The worst thing is that Photoshop can save PNG with only 3 of these types: Indexed-color with bit transparency, Truecolor and Truecolor with transparency. That’s why you may find a lot of opinions that Adobe Fireworks is the best tool for PNG optimization. Personally, I don’t agree with them: Fireworks doesn’t have enough tools for image manipulation, it’s only have slightly more options for saving PNG image, but it’s a topic for another discussion.

This is where utilities such as OptiPNG2 or pngcrush3 come in handy. Essentially, these tools do the following:

  1. Pick up the best image type for an image (for example, truecolor can be converted to indexed-color if there aren’t too many colors in the image).
  2. Pick up best delta filters.
  3. Pick up the best compression strategy and, optionally, reduce the color depth.

All these operations do not affect image quality at all, but do reduce the file size of the PNG-images, so I highly recommend you to use such tools every time you save a PNG image.

Now enough with the boring part, let’s do some magic!

1. Posterization

This is a well-known method of the truecolor image optimization. Open up the example image in Photoshop, press the Adjustments layer icon in the Layers palette and choose Posterize:


Pick the smallest possible amount of Levels (usually 40 is enough) and save the image:


Original, 84 KB


Posterized, 53 KB

Here is how it works: the posterization simply reduces the amount of colors, converting similar colors to the single one, thus creating posterized regions. This helps to perform a better scanline filtering and achieve a better compression. The downside of this method is color alternation, which is especially visible if you are trying to stitch image with a HTML background:

Original image

Posterized image

2. Dirty Transparency

Take a look at the following images:

75 KB

30 KB

Both of them were saved in Photoshop without any optimization. Even if you do a per-pixel comparison of these images, you won’t notice any difference. But why is the first image 2.5x larger than the second one?

You need a special plugin for Photoshop to see hidden details. It’s called Remove Transparency and available for free download on the PhotoFreebies plugin suite4. You have to install it first before proceeding with the next step.

Open both images form the example above in Photoshop and choose Filer ? Photo Wiz ? Remove Transparency. Now you can see the actual pixel data that was saved in the image:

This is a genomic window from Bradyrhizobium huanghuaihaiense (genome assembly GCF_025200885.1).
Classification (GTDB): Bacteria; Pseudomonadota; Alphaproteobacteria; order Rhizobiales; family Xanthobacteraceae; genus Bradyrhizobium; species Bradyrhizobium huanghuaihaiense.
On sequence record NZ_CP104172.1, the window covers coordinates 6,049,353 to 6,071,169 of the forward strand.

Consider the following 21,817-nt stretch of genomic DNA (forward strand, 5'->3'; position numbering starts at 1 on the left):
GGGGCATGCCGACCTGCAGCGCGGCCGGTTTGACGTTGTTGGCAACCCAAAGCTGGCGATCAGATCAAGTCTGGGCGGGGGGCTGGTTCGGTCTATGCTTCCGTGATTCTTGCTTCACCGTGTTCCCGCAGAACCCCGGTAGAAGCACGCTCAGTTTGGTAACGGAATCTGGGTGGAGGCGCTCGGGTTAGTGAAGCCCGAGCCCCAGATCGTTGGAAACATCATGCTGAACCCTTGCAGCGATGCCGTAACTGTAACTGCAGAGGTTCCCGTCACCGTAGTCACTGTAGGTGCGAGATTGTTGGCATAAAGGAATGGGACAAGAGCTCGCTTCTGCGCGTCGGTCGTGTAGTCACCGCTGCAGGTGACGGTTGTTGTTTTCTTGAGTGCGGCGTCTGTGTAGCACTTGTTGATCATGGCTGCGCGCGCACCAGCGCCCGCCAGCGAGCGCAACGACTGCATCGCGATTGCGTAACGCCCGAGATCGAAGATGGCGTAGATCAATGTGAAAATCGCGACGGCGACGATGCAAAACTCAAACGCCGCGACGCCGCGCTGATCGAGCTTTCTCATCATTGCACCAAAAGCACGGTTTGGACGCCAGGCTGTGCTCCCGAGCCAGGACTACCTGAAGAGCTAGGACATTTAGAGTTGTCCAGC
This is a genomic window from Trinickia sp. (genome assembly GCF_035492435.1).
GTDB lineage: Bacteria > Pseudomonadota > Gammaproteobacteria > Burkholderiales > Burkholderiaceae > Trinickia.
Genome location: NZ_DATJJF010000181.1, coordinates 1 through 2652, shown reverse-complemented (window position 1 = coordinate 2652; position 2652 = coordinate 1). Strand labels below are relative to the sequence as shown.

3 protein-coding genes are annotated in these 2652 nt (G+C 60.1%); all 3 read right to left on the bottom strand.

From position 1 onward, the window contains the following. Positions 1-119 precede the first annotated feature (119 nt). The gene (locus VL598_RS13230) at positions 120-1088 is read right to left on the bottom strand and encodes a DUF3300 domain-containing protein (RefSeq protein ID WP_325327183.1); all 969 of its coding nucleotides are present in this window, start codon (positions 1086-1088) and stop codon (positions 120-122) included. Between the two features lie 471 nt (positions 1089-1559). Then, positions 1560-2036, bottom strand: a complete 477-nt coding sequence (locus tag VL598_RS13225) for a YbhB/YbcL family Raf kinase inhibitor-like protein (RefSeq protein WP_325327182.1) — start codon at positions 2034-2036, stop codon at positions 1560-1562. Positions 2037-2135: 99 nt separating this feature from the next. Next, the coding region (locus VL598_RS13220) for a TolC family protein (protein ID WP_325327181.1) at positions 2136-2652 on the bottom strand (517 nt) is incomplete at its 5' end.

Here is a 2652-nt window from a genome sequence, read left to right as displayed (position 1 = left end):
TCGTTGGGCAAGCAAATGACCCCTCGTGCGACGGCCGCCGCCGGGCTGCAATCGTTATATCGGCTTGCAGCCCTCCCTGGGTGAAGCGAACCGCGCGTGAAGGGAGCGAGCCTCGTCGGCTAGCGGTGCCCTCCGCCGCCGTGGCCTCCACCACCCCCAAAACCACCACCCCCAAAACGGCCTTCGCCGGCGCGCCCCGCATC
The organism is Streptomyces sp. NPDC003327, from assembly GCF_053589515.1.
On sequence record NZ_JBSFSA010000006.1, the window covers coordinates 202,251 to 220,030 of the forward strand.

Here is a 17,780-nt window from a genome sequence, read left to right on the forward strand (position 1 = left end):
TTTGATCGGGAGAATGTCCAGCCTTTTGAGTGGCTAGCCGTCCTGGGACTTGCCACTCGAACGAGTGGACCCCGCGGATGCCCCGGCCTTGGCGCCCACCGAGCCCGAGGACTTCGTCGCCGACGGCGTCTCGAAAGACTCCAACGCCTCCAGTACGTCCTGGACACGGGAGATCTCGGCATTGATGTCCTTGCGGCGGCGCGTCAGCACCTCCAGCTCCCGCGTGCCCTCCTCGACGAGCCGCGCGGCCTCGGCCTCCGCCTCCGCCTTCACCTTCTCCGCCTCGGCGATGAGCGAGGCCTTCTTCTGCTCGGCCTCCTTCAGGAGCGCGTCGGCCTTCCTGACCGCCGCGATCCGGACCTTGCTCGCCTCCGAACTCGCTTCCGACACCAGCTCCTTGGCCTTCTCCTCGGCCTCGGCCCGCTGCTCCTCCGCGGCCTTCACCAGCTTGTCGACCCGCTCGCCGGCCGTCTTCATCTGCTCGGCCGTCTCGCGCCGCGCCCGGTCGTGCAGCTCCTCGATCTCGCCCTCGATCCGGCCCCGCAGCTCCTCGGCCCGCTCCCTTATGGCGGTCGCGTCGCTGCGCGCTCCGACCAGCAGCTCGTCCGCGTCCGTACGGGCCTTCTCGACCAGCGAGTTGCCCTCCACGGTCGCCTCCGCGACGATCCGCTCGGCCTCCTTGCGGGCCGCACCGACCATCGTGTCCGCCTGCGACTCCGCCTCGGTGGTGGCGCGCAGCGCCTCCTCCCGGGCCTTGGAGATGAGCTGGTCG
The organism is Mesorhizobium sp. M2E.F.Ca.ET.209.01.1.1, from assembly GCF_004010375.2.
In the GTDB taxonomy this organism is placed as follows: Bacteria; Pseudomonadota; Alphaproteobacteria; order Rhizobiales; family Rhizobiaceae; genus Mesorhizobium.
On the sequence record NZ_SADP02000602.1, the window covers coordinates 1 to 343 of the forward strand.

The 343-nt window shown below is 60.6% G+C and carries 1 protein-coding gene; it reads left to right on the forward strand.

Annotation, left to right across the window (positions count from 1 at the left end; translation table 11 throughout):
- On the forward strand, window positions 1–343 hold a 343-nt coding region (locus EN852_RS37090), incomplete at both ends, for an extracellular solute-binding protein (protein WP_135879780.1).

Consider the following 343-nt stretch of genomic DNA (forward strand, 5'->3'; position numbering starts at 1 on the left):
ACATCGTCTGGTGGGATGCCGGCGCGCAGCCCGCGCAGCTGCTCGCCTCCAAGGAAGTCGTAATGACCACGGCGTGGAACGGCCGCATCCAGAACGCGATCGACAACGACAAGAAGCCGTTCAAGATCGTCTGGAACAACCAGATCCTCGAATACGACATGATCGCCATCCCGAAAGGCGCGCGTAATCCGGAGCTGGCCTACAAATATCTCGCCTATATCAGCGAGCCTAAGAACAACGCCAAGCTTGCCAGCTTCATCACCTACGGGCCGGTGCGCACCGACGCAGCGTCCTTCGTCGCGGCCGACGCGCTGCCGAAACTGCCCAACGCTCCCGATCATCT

What’s happening? How is it possible to reveal the data from the original image from a single-layered PNG image? Well, it’s quite simple. Each pixel in the truecolor image with alpha is described by four bytes: RGBA. The last one is Alpha, which controls pixel transparency: the value of 0 means fully transparent pixel and 255 means fully opaque. And this means that every pixel (with any RGB value) can be hidden with just Alpha byte set to 0. But this RGB data still exists and, moreover, it prevents PNG encoder from effectively packing and encoding the data stream. Thus, we have to remove this hidden data (fill it with solid black, for example) before saving the image. Here is a quick method how to do this:

  1. Open the first image from the example above5 in Photoshop.
  2. Ctrl+click (or ?+click on Mac) on image thumbnail in Layers palette to create a selection, then invert it: Select ? Inverse.


  3. Switch to Quick Mask mode by pressing Q key:


  4. We have created a mask for a semi-transparent image, but we need to leave fully transparent pixels only. Choose Image ? Adjustments ? Threshold and move Threshold Level slider to the right, thus leaving fully transparent pixels of the selection:


  5. Leave Quick Mask mode (press Q key again) and fill the selection with black:


  6. Invert the seleciton again (Select ? Inverse) and click on the Screenshot icon in the Layers palette to add mask.

That’s it, now you can save this image in PNG-24 and ensure that the 75 KB image is now 30 KB. By the way, all these steps can be easily recorded into Photoshop’s Action (download the Dirty Transparency Photoshop Action6) and reused later with a single keystroke.

You might think about “dirty transparency” as some kind of a bug in image editors: if those image regions can’t be seen and take so much space, why can’t they be removed automatically before saving? Well, this “bug” can be easily turned into a “feature”. Take a look at the following pictures:

5 537 bytes

6 449 bytes

If you remove transparency from those images, you’ll see the following: